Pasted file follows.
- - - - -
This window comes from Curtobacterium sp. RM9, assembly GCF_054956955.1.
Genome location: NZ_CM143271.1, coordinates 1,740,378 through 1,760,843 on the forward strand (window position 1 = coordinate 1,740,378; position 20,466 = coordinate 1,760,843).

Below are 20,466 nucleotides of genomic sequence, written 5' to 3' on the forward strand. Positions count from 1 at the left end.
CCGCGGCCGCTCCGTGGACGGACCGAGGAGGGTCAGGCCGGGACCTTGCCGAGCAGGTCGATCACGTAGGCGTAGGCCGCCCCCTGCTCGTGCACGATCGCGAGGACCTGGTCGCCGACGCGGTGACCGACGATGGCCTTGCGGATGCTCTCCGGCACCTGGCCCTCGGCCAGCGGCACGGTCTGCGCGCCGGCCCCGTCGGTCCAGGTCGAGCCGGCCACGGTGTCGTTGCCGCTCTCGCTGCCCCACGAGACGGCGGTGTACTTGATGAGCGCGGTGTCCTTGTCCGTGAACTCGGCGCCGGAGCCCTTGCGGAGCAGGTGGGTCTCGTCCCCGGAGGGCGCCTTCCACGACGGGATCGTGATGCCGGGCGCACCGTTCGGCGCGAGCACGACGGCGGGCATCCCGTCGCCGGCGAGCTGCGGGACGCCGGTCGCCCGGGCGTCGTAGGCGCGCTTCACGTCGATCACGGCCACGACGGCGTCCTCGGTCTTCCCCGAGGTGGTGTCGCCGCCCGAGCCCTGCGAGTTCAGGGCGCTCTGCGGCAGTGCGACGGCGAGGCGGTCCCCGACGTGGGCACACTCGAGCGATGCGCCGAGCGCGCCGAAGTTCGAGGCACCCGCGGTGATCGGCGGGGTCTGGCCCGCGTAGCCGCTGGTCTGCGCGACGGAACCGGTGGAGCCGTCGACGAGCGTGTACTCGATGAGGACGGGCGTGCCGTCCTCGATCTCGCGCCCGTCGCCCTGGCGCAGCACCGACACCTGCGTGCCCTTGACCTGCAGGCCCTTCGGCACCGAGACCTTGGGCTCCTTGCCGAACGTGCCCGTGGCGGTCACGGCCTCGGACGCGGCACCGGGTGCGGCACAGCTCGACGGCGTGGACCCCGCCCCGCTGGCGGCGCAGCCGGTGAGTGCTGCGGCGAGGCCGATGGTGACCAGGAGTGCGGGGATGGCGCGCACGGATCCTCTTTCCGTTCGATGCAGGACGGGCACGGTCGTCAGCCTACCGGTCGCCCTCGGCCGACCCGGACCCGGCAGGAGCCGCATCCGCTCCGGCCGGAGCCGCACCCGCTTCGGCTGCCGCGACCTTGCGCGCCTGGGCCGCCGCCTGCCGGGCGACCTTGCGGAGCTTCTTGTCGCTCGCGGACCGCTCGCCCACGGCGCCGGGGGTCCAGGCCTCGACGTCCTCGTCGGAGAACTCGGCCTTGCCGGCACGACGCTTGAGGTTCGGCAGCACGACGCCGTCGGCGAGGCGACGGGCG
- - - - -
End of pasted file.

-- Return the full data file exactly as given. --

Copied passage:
This window comes from Curtobacterium sp. RM9, assembly GCF_054956955.1.
Genome location: NZ_CM143271.1, coordinates 1,740,378 through 1,760,843 on the forward strand (window position 1 = coordinate 1,740,378; position 20,466 = coordinate 1,760,843).

Below are 20,466 nucleotides of genomic sequence, written 5' to 3' on the forward strand. Positions count from 1 at the left end.
CCGCGGCCGCTCCGTGGACGGACCGAGGAGGGTCAGGCCGGGACCTTGCCGAGCAGGTCGATCACGTAGGCGTAGGCCGCCCCCTGCTCGTGCACGATCGCGAGGACCTGGTCGCCGACGCGGTGACCGACGATGGCCTTGCGGATGCTCTCCGGCACCTGGCCCTCGGCCAGCGGCACGGTCTGCGCGCCGGCCCCGTCGGTCCAGGTCGAGCCGGCCACGGTGTCGTTGCCGCTCTCGCTGCCCCACGAGACGGCGGTGTACTTGATGAGCGCGGTGTCCTTGTCCGTGAACTCGGCGCCGGAGCCCTTGCGGAGCAGGTGGGTCTCGTCCCCGGAGGGCGCCTTCCACGACGGGATCGTGATGCCGGGCGCACCGTTCGGCGCGAGCACGACGGCGGGCATCCCGTCGCCGGCGAGCTGCGGGACGCCGGTCGCCCGGGCGTCGTAGGCGCGCTTCACGTCGATCACGGCCACGACGGCGTCCTCGGTCTTCCCCGAGGTGGTGTCGCCGCCCGAGCCCTGCGAGTTCAGGGCGCTCTGCGGCAGTGCGACGGCGAGGCGGTCCCCGACGTGGGCACACTCGAGCGATGCGCCGAGCGCGCCGAAGTTCGAGGCACCCGCGGTGATCGGCGGGGTCTGGCCCGCGTAGCCGCTGGTCTGCGCGACGGAACCGGTGGAGCCGTCGACGAGCGTGTACTCGATGAGGACGGGCGTGCCGTCCTCGATCTCGCGCCCGTCGCCCTGGCGCAGCACCGACACCTGCGTGCCCTTGACCTGCAGGCCCTTCGGCACCGAGACCTTGGGCTCCTTGCCGAACGTGCCCGTGGCGGTCACGGCCTCGGACGCGGCACCGGGTGCGGCACAGCTCGACGGCGTGGACCCCGCCCCGCTGGCGGCGCAGCCGGTGAGTGCTGCGGCGAGGCCGATGGTGACCAGGAGTGCGGGGATGGCGCGCACGGATCCTCTTTCCGTTCGATGCAGGACGGGCACGGTCGTCAGCCTACCGGTCGCCCTCGGCCGACCCGGACCCGGCAGGAGCCGCATCCGCTCCGGCCGGAGCCGCACCCGCTTCGGCTGCCGCGACCTTGCGCGCCTGGGCCGCCGCCTGCCGGGCGACCTTGCGGAGCTTCTTGTCGCTCGCGGACCGCTCGCCCACGGCGCCGGGGGTCCAGGCCTCGACGTCCTCGTCGGAGAACTCGGCCTTGCCGGCACGACGCTTGAGGTTCGGCAGCACGACGCCGTCGGCGAGGCGACGGGCG